Cultural Studies Terms/Subject Position and Subjectivization

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Subject position and Subjectivization

1. Chief Theorist

Michael Foucault (1926, October 15 – 1984, June 25)

2. Definition

In Foucault’s theory a subject is created within a certain discourse. One of Foucault’s main concerns is the relationship between knowledge and power. According to him, it is not a subject itself who produces knowledge, but the discursive formation of which the subject is only one part. Foucault’s definition of subject position highlights the productive nature of disciplinary power – how it names and categorizes people into hierarchies (of normalcy, health, morality, etc.).

Foucault includes the subject in his theory in two meanings: First, one cannot communicate outside discourse meaningfully and therefore one is subject of discourse. This means that one is somehow determined by discourse, its meanings, power and regulations. Secondly, the viewer or reader becomes subject to the discourse if he/she puts him-/herself at the position from which discourse makes most sense. This processes of becoming subject of or to discourse is called subjectivization.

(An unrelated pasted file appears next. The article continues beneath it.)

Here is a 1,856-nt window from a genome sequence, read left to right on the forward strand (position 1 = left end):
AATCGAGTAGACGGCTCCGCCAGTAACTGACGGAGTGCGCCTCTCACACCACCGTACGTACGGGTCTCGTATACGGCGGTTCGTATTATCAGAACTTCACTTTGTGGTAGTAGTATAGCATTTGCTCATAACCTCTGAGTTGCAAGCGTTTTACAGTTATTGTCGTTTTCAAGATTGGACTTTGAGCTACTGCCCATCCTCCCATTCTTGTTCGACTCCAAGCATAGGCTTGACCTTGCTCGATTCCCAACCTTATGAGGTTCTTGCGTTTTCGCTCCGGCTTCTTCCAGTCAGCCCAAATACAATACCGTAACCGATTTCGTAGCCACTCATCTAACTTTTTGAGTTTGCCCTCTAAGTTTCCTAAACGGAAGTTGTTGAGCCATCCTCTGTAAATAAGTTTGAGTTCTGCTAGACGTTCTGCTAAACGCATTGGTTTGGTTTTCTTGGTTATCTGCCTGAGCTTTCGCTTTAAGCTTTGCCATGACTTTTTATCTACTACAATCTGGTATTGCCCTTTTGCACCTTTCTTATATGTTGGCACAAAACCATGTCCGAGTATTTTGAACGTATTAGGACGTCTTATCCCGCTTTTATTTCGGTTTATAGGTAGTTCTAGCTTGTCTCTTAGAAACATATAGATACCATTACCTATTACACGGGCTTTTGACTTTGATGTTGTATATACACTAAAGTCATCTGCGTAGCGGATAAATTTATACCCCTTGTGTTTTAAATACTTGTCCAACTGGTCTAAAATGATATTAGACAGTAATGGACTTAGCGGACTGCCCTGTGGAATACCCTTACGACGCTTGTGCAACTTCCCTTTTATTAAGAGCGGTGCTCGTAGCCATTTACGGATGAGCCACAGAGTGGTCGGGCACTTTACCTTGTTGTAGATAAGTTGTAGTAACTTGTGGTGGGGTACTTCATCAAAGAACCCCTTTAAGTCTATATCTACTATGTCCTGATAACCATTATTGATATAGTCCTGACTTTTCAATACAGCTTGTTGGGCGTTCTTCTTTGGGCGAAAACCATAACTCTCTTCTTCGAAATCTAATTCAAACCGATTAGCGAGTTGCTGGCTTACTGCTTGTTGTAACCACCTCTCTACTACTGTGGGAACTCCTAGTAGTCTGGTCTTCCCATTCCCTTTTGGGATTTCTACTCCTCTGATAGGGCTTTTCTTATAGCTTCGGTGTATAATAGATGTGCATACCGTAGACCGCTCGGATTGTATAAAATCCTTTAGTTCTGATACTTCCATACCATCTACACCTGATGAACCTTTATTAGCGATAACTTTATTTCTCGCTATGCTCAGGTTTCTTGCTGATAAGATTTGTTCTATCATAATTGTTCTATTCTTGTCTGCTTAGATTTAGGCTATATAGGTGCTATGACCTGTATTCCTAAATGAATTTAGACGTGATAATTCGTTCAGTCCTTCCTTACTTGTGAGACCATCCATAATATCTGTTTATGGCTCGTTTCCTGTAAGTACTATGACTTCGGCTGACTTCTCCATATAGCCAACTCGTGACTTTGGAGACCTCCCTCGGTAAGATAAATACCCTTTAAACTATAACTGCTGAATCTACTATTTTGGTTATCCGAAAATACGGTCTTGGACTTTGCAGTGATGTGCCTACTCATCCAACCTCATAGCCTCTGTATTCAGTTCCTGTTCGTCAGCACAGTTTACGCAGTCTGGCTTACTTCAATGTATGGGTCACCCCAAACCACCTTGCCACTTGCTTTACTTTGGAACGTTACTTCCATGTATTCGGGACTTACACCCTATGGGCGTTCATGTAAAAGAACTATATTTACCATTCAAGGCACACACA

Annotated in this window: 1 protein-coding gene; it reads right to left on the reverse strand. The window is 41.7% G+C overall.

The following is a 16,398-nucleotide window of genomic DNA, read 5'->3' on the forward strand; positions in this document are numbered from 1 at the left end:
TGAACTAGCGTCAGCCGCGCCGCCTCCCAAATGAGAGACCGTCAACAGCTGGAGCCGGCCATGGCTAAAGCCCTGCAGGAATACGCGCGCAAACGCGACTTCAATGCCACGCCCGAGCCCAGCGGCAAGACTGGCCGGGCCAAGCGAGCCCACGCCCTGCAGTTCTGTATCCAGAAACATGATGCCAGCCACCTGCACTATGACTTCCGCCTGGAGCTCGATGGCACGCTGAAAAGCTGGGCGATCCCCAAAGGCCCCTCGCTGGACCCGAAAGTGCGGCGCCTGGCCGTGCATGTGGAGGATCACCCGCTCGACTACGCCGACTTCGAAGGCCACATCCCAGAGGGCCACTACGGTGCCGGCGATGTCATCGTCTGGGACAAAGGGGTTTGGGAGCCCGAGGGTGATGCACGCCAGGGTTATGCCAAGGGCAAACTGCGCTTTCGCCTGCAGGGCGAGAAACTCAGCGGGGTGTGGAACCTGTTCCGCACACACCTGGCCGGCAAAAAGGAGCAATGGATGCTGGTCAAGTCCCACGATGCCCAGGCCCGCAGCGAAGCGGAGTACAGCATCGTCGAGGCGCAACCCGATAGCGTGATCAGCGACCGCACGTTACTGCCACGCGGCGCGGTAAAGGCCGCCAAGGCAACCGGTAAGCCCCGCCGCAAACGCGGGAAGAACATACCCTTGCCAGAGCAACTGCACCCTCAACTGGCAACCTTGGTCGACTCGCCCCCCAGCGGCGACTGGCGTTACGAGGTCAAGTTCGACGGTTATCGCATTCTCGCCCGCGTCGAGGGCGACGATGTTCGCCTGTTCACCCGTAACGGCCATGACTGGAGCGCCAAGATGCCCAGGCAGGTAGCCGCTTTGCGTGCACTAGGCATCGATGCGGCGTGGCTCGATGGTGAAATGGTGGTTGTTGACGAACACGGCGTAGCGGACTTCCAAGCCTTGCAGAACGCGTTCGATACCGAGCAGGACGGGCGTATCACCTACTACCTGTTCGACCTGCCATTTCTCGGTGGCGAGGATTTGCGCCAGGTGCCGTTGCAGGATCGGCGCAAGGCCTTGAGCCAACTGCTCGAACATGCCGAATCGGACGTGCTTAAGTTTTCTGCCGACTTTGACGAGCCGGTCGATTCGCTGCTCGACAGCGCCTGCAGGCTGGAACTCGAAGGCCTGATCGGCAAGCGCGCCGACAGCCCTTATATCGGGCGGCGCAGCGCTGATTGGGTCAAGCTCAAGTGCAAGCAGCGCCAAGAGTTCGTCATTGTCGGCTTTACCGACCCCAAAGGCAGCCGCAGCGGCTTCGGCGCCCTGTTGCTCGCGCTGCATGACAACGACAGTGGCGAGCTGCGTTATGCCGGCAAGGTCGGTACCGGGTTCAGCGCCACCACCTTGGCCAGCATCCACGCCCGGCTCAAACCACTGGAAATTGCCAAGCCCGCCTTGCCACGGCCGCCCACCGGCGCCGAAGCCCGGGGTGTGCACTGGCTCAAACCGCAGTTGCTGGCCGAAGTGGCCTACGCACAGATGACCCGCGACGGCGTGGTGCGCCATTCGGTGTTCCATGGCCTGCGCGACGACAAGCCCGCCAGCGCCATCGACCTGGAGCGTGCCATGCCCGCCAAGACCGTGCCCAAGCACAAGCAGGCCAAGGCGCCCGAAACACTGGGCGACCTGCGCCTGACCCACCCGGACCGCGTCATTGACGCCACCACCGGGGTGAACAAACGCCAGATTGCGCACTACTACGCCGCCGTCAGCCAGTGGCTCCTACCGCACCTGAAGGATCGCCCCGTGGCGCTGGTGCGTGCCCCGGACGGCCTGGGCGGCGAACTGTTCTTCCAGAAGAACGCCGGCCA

3. Related Terms

Discourse, perspective, point of view, paradigm

4. Illustration

The picture of Diego Valesquez, Les Meninas, as an example for how underlying messages, substitution, two subjects and two centres construct meaning by subjectivation through discourse.

5. Links

Foucault: The order of things


Repository of texts written by Foucault

6. Sources

Bibliography: Primary source: Foucault, Michel (2002) The order of Things: An archeology of the human sciences [1973]. London. Routlege.

Secondary Sources: Hall, Stuart (2003). Representation: Cultural representations and signifying practices. London, Thousand Oaks, New Deli: The Sage publications.

Ruoff, Michael (2007). Foucault Lexicon. Paderborn: Fink.